By Humphrey Carter

THE Balearics could be governed by a minority in the New Year after the Socialist-led coalition administration was rocked by further ruptures yesterday when the coalition member ERC, the Republican Left of Catalonia Party, ordered all of its seven politicians to resign from their executive positions in protest over the alleged corruption which is continuing to damage the government's image and the political system.

The ERC, which is a member of the Bloc group of far left nationalist parties, has a total of seven executive members in the government, the Council of Majorca and Palma City Council including the Council of Majorca's Interior chief and Director for Emergencies.

The ERC made its announcement just hours before Balearic President Antich publicly confirmed that he is going to shun the support of the suspended rebel Majorcan Unionist Party MP, Bartomeu Vicens, who was this week handed a four-and-a-half year jail term and banned from holding public office for eight years for the alleged misappropriation of public funds. He however is refusing to resign from the Mixed Group, with which he now sits in parliament, and intends to appeal.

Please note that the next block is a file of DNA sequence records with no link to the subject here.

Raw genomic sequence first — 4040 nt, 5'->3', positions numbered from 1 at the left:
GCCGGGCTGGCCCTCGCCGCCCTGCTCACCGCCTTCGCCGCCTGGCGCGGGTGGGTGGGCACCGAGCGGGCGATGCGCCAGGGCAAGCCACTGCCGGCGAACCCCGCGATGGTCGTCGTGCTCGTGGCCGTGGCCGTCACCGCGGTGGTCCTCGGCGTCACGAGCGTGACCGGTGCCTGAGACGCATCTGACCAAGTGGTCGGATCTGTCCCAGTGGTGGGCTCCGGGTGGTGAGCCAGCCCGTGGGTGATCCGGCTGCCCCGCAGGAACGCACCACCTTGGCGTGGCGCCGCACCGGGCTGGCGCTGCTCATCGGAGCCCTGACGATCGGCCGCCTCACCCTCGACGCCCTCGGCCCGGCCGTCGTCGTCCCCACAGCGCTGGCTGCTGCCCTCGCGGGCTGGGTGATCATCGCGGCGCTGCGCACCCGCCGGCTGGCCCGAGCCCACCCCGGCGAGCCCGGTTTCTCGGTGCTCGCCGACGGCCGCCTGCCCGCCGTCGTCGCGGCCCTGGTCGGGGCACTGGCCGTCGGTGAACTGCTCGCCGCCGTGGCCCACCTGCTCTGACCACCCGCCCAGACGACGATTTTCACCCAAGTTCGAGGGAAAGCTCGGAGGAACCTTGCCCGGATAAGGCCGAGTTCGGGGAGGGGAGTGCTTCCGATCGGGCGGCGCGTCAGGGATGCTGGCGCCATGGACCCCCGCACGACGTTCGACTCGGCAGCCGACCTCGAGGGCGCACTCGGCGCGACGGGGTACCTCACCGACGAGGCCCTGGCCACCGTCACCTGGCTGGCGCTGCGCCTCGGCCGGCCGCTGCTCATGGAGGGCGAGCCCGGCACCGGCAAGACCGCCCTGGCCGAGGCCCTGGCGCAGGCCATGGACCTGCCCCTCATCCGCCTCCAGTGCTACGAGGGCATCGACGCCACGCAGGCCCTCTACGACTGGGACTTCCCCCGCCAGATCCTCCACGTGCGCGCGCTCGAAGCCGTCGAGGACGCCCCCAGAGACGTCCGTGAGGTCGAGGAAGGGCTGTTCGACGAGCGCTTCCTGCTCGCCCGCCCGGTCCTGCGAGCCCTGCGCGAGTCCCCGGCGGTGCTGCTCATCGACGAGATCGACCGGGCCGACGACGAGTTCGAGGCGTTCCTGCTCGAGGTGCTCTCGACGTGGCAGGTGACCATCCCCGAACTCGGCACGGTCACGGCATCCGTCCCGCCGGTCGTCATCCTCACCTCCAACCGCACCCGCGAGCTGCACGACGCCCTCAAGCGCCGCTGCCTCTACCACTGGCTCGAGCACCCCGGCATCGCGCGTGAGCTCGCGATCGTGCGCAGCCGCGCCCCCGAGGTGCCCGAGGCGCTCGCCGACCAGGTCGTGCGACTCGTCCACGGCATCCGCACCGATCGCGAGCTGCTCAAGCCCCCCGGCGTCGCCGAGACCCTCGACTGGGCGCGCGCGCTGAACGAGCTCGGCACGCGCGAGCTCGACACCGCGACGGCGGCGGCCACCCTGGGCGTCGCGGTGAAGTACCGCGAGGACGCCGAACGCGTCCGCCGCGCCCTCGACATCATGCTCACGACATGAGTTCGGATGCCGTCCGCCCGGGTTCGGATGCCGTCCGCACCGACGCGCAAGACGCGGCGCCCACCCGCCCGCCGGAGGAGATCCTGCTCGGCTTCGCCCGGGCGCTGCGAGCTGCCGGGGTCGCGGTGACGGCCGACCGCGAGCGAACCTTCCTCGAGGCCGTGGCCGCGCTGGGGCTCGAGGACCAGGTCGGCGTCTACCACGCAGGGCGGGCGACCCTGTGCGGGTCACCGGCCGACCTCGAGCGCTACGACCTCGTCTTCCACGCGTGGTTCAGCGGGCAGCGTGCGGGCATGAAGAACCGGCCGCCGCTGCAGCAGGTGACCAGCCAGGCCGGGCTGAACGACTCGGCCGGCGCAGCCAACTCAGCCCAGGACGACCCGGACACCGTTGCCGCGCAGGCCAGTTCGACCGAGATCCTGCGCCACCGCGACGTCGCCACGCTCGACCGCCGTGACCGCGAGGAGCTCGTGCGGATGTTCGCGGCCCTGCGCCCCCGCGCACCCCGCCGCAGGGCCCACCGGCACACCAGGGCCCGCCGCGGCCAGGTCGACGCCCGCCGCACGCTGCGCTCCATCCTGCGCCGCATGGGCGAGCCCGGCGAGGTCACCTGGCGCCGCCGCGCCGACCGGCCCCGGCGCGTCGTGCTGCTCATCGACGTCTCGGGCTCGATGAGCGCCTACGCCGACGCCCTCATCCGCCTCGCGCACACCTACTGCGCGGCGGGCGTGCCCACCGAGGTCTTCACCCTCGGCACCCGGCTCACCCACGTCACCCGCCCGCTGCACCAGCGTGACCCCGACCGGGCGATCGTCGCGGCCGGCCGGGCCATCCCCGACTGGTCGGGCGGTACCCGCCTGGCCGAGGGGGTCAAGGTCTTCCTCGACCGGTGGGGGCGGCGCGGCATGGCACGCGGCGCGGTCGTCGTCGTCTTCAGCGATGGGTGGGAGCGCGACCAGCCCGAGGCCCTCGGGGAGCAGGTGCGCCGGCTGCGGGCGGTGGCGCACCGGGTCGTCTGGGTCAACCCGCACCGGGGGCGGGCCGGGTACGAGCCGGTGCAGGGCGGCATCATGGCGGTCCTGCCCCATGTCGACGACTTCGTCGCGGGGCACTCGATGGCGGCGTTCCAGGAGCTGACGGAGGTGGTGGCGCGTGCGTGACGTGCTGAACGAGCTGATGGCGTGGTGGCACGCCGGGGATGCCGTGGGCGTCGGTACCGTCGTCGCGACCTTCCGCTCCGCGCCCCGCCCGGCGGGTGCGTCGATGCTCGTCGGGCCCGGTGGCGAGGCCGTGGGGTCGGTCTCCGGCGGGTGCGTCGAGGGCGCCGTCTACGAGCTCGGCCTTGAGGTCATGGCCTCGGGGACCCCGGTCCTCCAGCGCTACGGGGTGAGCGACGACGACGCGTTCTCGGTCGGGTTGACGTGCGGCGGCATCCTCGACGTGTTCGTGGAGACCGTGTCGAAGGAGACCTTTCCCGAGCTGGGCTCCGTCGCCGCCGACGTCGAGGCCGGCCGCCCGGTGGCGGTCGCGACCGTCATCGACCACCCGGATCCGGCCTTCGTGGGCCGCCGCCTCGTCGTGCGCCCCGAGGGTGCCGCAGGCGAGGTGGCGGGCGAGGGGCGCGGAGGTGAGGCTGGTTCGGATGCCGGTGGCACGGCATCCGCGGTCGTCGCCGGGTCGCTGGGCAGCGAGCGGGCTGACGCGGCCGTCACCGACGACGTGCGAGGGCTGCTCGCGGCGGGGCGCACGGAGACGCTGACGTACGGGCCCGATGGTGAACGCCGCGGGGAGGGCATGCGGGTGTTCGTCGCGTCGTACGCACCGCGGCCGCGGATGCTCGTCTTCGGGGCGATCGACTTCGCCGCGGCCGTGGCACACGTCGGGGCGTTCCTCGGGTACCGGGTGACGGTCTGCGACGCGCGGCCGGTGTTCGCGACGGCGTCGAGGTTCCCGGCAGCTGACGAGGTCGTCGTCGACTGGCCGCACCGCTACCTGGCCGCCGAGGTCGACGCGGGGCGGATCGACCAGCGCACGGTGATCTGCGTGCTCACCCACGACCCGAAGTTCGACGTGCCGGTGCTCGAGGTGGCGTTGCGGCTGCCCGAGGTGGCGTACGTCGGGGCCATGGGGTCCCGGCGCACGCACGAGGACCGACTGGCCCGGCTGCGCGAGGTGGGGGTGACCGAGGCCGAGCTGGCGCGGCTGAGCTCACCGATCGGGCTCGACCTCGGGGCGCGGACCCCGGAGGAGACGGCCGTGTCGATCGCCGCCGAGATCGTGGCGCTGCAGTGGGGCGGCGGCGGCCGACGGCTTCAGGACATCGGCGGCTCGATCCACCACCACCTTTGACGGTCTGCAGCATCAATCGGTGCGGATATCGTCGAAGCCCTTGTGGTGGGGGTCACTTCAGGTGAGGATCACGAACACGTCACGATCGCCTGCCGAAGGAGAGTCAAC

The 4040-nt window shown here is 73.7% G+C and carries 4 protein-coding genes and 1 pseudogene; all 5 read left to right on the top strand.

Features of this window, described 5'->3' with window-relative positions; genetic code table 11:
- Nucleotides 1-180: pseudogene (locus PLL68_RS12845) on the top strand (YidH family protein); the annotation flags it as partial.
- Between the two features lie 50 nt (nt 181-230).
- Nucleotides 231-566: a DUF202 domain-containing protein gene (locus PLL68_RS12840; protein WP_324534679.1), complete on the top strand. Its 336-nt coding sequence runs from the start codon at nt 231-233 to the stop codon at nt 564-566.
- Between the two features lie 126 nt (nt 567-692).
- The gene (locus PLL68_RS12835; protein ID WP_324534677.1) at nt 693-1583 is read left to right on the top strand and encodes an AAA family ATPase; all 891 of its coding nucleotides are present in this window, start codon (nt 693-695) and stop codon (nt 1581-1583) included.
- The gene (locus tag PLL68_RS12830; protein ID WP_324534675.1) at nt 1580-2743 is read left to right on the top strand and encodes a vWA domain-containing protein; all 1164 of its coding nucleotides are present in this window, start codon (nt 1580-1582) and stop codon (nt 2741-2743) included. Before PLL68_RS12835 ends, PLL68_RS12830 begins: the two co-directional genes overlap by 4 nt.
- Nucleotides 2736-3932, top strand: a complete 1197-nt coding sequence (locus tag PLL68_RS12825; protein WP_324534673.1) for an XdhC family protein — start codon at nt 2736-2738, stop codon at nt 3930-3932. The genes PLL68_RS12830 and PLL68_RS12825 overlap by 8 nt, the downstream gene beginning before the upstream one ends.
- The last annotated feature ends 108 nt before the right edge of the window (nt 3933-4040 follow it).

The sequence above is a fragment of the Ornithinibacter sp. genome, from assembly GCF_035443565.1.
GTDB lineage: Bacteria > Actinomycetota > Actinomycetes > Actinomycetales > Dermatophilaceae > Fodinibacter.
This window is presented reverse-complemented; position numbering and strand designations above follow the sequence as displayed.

The ERC want to force Antich's hand and push him into calling an early election in a move to restore public confidence in the government and win enough votes to no longer need the support of the Majorcan Unionist Party which has a number of MPs and top politicians, including the Speaker of the Balearic Parliament, under investigation as part of various alleged police probes into alleged corruption.

The coalition government has only recently approved a new code of conduct which is supposed to clearly state what action politicians have to follow in the event of them being implicated in a scandal. But, with Vicens refusing to resign as an MP and the former UM Minister for Tourism, Miguel Nadal, determined to keep his seat on Palma City Council, despite his implication in another alleged case of misappropriating public funds, Antich has decided to govern in minority and look for cross party support on key policy decisions.


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